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Simple Harmonic Motion with Damping and Driving

  1. Apr 15, 2015 #1
    Hello, I was asked by my professor today to graph the motion, as well as the energies, of a spring that undergoes driven and/or damped oscillation; however, I was unable to because I do not have a very good idea of how they work. Can someone explain to me, qualitatively, what it means to have a damped or driven oscillation? Also, anything note worthy of knowing to answer concept based questions. Thank you!
     
  2. jcsd
  3. Apr 15, 2015 #2
    Do you know how to solve basic differential equations? Then you can derive the motion graphs yourself. By a damped oscillator in general one means an oscillator where the damping force goes linearly with the velocity.
     
  4. Apr 15, 2015 #3
    I do know how to solve the basic differential equations. However, I do not know how to get to the motion graphs. Can you please explain?
     
  5. Apr 15, 2015 #4
    First you have to set up the equations for a damped harmonic oscillator then:

    ##mx''(t)+bx'(t)+kx(t)=F(t)## where ##F(t)## is the driving force that one can choose. A simply damped harmonic oscillator will have ##F(t)=0##, a driven damped usually has ##F(t)=F_0 cos(wt)## but in principle can be any function of time.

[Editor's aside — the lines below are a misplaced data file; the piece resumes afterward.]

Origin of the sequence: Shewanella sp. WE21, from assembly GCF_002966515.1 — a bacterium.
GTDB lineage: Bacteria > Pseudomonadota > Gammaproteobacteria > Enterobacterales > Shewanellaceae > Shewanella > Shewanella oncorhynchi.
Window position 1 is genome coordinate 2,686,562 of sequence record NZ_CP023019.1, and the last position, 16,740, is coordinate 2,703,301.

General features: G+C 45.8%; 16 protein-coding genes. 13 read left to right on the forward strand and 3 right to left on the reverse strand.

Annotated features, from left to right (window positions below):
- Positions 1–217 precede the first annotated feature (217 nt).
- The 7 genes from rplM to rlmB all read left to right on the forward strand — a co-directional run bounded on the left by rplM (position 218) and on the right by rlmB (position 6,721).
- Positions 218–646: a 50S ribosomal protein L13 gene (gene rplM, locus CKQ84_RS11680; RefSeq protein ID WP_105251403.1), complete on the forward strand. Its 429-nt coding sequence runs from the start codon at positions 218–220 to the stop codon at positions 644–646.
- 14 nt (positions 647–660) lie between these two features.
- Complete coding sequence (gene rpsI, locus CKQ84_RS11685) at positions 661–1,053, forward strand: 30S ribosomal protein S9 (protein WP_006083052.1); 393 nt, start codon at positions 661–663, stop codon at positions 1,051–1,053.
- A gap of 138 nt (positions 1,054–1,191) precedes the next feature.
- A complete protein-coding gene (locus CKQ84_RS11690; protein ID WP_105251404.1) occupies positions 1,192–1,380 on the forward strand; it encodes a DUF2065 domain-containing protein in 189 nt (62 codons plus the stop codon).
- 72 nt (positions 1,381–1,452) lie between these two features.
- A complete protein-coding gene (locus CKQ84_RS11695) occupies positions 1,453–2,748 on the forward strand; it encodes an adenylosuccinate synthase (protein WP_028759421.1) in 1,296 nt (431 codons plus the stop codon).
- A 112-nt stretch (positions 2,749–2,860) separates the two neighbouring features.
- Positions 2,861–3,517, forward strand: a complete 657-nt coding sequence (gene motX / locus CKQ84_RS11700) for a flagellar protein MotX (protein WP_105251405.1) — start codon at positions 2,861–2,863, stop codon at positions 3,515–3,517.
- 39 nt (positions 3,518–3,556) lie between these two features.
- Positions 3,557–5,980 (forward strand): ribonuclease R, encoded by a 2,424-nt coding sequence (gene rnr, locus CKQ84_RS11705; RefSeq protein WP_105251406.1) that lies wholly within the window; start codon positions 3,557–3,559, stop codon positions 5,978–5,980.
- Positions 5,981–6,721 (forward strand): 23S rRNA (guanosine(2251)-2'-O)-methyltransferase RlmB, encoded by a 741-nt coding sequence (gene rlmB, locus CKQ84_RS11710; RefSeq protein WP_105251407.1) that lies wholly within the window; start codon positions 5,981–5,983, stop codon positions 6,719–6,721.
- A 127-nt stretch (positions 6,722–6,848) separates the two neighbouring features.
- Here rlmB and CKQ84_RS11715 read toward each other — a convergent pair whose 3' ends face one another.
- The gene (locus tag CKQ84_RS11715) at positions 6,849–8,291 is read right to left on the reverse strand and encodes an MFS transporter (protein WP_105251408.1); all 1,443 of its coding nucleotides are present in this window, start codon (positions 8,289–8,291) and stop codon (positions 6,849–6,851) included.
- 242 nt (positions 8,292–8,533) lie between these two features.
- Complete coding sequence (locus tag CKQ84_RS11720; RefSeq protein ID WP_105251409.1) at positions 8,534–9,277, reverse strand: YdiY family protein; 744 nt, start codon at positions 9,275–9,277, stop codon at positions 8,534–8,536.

Based on the solution of the differential equation you can find the function ##x(t)## and thus graph the position in function of time. A tip I will give is that in ##F(t)=0## you will have three different kind of cases you need to seperately consider and for ##F(t)=F_0cos(wt)## you can find the solution after stabilization by assuming that the solution ##x(t)## is a harmonic oscillation with the same frequency as the driving force but a different phase.
     
  6. Apr 15, 2015 #5
    "Can someone explain to me, qualitatively, what it means to have a damped or driven oscillation?"

    damped would be a mass on a spring oscillating in a jar of honey, it amplitude would diminish with an exponential envelope.

    ie; amplitude(t) = (decaying exponential)X(sine wave)

    amplitude(t) = e-at*cos(t)

    the damping is held up there in the factor "a"

    sorry not good at Latex or typing in pretty math functions and you only asked for qualitative.

    all real motion is damped to some extent as without energy input the oscillation would die to zero given enough time.

    a driven oscillator is one connected to a powered oscillator that replaces the energy lost to damping forces.

    the powered oscillator will impart the most energy to the driven oscillator at a specific frequency, not unlike tuning to a radio station.

    that is my newbish take on it.

    a simple search will find free simulations of this stuff on the intertubes
     
    Last edited: Apr 15, 2015
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